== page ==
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Why This Matters: Even one full-strength storm could have devastating impacts, such as Hurricanes Florence and Michael did last year. And before hurricane season began, we already saw the first named storm, and there is a second one brewing now in the Gulf of Mexico that could bring more heavy rains and flooding to the lower Mississippi River, which is already dangerously high, with large areas flooded. It could be a trifecta, according to the AccuWeather forecasters, with a surge of water moving downstream along the Mississippi River that could reach the lower part of the waterway at the same time as high levels of water from the Arkansas River join in, along with the heavy rainfall from the tropical disturbance late this week and this weekend. The two prior hurricane seasons were particularly destructive. According to The Washington Post, the 2018 hurricane season cost the nation $50 billion in damages and 2017 produced three of the five costliest hurricanes on record: Harvey, Maria, and Irma.
An ongoing El Niño is expected to persist and would ordinarily suppress the intensity of the Atlantic hurricane season.
However, countering the El Niño is the expected combination of warmer-than-average sea-surface temperatures in the tropical Atlantic Ocean and the Caribbean Seas, and an enhanced west African monsoon, both of which favor increased hurricane activity.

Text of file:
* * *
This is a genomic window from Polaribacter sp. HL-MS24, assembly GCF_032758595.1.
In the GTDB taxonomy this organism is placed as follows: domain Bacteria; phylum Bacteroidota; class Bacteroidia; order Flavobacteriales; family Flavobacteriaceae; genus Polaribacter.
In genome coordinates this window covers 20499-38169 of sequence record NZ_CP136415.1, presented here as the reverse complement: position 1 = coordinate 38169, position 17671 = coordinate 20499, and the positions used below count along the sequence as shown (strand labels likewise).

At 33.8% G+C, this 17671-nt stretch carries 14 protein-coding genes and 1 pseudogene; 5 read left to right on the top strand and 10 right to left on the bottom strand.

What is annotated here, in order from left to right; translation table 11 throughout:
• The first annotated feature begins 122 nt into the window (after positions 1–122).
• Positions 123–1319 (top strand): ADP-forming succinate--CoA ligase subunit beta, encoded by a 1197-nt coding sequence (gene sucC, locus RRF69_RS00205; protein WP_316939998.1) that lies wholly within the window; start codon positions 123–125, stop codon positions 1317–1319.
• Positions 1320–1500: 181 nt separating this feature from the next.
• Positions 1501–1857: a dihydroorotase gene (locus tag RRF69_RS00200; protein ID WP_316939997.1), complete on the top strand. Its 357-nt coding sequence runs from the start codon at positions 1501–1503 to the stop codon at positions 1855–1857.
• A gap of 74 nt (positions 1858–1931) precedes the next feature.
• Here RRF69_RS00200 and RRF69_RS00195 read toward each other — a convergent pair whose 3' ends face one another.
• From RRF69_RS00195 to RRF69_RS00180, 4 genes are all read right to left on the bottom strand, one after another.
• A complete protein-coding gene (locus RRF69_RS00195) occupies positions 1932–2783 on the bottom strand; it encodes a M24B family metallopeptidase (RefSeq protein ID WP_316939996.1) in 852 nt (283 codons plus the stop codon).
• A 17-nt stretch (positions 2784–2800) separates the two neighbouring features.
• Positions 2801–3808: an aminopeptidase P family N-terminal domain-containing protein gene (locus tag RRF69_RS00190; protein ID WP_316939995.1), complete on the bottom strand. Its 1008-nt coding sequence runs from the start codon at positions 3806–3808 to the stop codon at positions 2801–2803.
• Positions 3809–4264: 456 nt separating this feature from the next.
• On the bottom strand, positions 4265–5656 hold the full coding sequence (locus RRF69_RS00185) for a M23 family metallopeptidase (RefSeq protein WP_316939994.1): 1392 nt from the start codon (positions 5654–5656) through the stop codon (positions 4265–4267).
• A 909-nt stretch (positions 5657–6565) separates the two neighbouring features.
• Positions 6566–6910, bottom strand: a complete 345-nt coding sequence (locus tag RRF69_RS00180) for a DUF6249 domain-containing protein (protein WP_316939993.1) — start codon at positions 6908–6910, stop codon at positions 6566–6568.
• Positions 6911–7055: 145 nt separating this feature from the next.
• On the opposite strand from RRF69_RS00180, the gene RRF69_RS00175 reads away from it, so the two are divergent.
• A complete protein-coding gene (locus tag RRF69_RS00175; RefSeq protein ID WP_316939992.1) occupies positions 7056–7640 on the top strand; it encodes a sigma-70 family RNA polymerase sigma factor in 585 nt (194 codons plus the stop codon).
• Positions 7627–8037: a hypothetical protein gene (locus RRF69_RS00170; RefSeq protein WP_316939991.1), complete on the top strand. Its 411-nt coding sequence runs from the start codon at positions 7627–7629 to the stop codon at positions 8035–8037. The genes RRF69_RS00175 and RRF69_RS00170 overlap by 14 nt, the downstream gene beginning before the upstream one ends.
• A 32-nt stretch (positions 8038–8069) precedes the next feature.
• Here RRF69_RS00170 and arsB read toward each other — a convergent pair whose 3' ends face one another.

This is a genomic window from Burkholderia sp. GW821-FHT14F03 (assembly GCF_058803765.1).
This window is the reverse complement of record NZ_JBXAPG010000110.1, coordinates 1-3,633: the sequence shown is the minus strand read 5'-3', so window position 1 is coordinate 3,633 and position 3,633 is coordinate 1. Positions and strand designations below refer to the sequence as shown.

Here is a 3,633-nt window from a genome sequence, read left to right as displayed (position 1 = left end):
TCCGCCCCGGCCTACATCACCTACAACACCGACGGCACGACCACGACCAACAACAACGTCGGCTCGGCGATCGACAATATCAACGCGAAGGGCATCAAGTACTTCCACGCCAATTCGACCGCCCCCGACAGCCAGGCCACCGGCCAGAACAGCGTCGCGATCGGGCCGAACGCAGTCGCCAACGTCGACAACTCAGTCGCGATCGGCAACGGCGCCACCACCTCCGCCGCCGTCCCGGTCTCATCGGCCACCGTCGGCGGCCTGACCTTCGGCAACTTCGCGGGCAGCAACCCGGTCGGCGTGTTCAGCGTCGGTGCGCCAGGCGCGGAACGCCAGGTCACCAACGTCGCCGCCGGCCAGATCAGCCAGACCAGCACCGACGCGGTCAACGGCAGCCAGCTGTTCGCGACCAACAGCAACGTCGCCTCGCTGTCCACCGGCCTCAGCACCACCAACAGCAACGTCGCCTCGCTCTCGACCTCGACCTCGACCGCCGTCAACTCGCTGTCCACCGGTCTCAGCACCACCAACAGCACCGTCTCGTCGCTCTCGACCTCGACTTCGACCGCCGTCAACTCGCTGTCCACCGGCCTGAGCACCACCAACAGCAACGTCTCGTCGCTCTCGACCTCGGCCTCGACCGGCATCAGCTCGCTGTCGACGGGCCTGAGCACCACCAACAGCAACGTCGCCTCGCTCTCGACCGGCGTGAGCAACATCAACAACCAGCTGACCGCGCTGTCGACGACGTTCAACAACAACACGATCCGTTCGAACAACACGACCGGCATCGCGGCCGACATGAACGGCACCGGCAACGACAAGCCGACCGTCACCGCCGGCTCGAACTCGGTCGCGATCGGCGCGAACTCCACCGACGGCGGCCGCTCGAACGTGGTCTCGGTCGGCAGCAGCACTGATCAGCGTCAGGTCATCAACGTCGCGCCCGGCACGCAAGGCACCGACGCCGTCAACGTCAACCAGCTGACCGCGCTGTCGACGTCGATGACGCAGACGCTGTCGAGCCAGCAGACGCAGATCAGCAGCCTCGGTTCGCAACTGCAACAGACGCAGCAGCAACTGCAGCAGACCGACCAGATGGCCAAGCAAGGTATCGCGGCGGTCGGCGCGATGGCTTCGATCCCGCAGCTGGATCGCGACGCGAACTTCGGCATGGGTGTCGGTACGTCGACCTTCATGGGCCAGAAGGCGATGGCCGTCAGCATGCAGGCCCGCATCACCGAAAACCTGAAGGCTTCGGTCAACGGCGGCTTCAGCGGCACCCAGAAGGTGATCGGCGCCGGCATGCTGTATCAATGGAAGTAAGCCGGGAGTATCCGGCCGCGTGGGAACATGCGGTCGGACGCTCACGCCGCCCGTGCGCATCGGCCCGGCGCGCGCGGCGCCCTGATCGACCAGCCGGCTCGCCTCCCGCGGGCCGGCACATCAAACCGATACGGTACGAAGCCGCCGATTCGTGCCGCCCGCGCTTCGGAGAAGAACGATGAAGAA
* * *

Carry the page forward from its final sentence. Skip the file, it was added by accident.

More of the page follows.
Getting An Upgrade: In years past, there has been much made of the American versus the European model when it comes to storm tracking and severity. This year, the National Weather Service is upgrading its Global Forecast System (GFS) weather model – often called the American model – early in the 2019 hurricane season — which is the first major upgrade to the model in almost 40 years, and will improve tropical cyclone track and intensity forecasts.
How To Prepare Now: Ask yourself these questions: Do you have cash on hand? Do you have adequate insurance, including flood insurance? Does your family have communication and evacuation plans?NOAA advises that you make sure to heed any warnings issued by local officials, and evacuate when the government says you should.
A new study conducted by Portland State University and the Science Museum of Virginia has revealed that a history of redlining in America has forced African Americans to live in neighborhoods that are much more affected by urban heat waves. As the authors explained, “Vulnerable communities—especially those within urban areas in the United States—are disproportionately […]
Our favorite local National Weather Service forecast office tweeted out this important message on Saturday when a strong line of storms ripped through central Alabama. With extreme and severe weather becoming the new normal, the National Weather Service and local emergency managers’ warnings are more important than ever. Lives are at stake. This forecast office […]
Cities in Alaska and the Southeastern U.S. saw some of the greatest extremes in weather in 2019 — with Utqiagvik, formerly known as Barrow, coming in at 9.3 degrees warmer than average and Bozeman, Montana was 5.3 degrees colder than average, while Beaumont-Port Arthur, Texas was the wettest with 25.02 inches more rain than average and of U.S. cities, Tallahassee, Florida, had a 20-inch rainfall deficit.
Why This Matters: There were some big extremes in 2019 — with an impressive list and geographic spread of U.S. cities seeing record-breaking weather. Record warmth for Alaska is one of the biggest stories of the year.